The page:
The UX of CONSCIOUSNESS - first part

Nov 18 – Nov 25

Brief: Design an experience that explores the nature of consciousness.
Partners: Nancy, Kaiyang, Melanie, Xiaomeng 

In this project, we were asked to design an experience that explores the nature of consciousness. We looked into different parts of subconscious, starting with Sigmund Freud and his exploration of associations and impulses that are not accessible to consciousness. We felt that the unknown part of our minds would be more interesting to explore, as it is not in focal awareness. At first, we read different articles that would help us understand how different parts of the subconscious work. Afterwards we had a discussion about dreams and impulses that affect our way of thinking. Finally, we decided to go with the idea of how our subconscious affects our conscious.

Working on our idea.

We decided to go to the British Museum to look at how different cultures throughout history interpreted this idea. Artefacts that correlated with our idea were the masks. They made us think about how different cultures used masks throughout the centuries and various meanings that they carried. We analysed a few different masks as shown in the table. The most common use of masks has been for ceremonial purposes, as a way of representing a spiritual figure. Masks allow us to hide our facial expressions and emotions, thus enabling us to present ourselves as something more powerful, as for example spiritual figures. We wanted to take this idea further and look past the use of physical masks and more into emotional masks.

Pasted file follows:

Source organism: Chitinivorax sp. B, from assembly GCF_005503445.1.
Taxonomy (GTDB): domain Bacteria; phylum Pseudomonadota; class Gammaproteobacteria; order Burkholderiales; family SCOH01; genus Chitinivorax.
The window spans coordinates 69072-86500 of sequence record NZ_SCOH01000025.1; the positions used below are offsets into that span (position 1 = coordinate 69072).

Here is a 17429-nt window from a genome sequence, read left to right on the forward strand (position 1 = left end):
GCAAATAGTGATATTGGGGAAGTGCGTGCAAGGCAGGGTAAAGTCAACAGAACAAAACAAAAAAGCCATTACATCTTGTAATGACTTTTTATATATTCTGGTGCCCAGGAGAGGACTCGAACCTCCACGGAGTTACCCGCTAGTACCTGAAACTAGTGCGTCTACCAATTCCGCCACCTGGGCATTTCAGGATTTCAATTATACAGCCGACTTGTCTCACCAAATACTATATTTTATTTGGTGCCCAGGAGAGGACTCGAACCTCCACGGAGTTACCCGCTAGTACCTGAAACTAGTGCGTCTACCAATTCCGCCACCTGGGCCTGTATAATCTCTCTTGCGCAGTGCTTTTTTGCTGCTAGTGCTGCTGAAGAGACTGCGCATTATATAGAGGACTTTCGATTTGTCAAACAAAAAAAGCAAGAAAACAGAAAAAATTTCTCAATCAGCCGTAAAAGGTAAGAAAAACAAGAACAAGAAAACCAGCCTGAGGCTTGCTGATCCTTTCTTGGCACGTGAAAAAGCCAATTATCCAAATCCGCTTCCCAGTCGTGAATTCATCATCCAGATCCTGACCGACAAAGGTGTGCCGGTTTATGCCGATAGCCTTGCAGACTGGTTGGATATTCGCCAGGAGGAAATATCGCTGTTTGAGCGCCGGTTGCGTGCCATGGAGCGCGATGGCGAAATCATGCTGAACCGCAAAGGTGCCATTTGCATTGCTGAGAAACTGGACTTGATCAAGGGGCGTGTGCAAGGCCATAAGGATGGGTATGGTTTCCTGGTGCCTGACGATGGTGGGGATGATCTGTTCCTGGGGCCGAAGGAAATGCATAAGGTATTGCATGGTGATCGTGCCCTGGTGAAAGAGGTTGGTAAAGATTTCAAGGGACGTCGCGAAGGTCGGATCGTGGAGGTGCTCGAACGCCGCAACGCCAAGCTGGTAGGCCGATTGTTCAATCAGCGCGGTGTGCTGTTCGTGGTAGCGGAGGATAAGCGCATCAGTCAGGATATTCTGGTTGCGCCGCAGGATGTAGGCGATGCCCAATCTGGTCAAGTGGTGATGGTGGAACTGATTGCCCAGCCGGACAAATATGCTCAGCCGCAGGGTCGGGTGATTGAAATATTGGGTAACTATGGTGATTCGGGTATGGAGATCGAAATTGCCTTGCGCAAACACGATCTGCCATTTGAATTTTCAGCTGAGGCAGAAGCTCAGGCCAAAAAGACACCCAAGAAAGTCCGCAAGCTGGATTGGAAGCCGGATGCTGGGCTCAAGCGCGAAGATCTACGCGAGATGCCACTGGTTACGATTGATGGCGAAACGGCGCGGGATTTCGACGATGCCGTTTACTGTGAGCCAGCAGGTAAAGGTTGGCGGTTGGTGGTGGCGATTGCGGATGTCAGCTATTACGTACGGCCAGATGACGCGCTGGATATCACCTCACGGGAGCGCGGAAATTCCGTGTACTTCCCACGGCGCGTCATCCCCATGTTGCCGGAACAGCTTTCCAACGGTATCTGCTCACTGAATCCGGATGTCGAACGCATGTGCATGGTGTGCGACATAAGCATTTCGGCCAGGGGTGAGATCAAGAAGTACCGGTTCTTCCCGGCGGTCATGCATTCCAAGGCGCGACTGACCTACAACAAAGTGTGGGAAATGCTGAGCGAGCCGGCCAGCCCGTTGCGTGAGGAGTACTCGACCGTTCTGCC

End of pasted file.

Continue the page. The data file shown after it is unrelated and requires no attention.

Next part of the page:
Artefact analysis

It is part of the reality of living that we have different “masks” or personas we show to the public. For example, many men feel a need to portray themselves as confident, all-knowing and strong. But when we peel back the layers, fear, anxiety and other facets, we find ourselves with genuine and unfiltered emotions, which are the result of different experience, traumas and memories inside one’s subconscious. Subconscious interprets and acts upon the predominant thoughts that reside within our conscious mind, whereas our conscious mind contains the critical thought function of our brains.

Play Video

Interview with Sarah.

In order to study and look into the subconscious of our storytellers without influencing it too much, we used an abstract research method “Draw with your subconscious”. We created an abstract painting, using only black ink. We asked our storytellers to draw whatever images they saw in the abstract painting. After they outlined different images, we asked them to tell us about the experience that had been triggered by the images. Through this exercise the subconscious surfaces. People who may never verbally share this information with someone, feel it is permissible to do so via art.  This exercise can bypass conscious efforts to hold back certain thoughts because it can provide containment for the fears of rejection and insecurities. In a way, this exercise enables us to look behind the “mask”.


Freud, S. (2001). Complete psychological works of Sigmund Freud (Vol. 5). New York: Random House.

Hospers, J. (2019). Philosophy of art – Art as expression. Encyclopedia Britannica. (Accessed: 22 November 2019). Available at: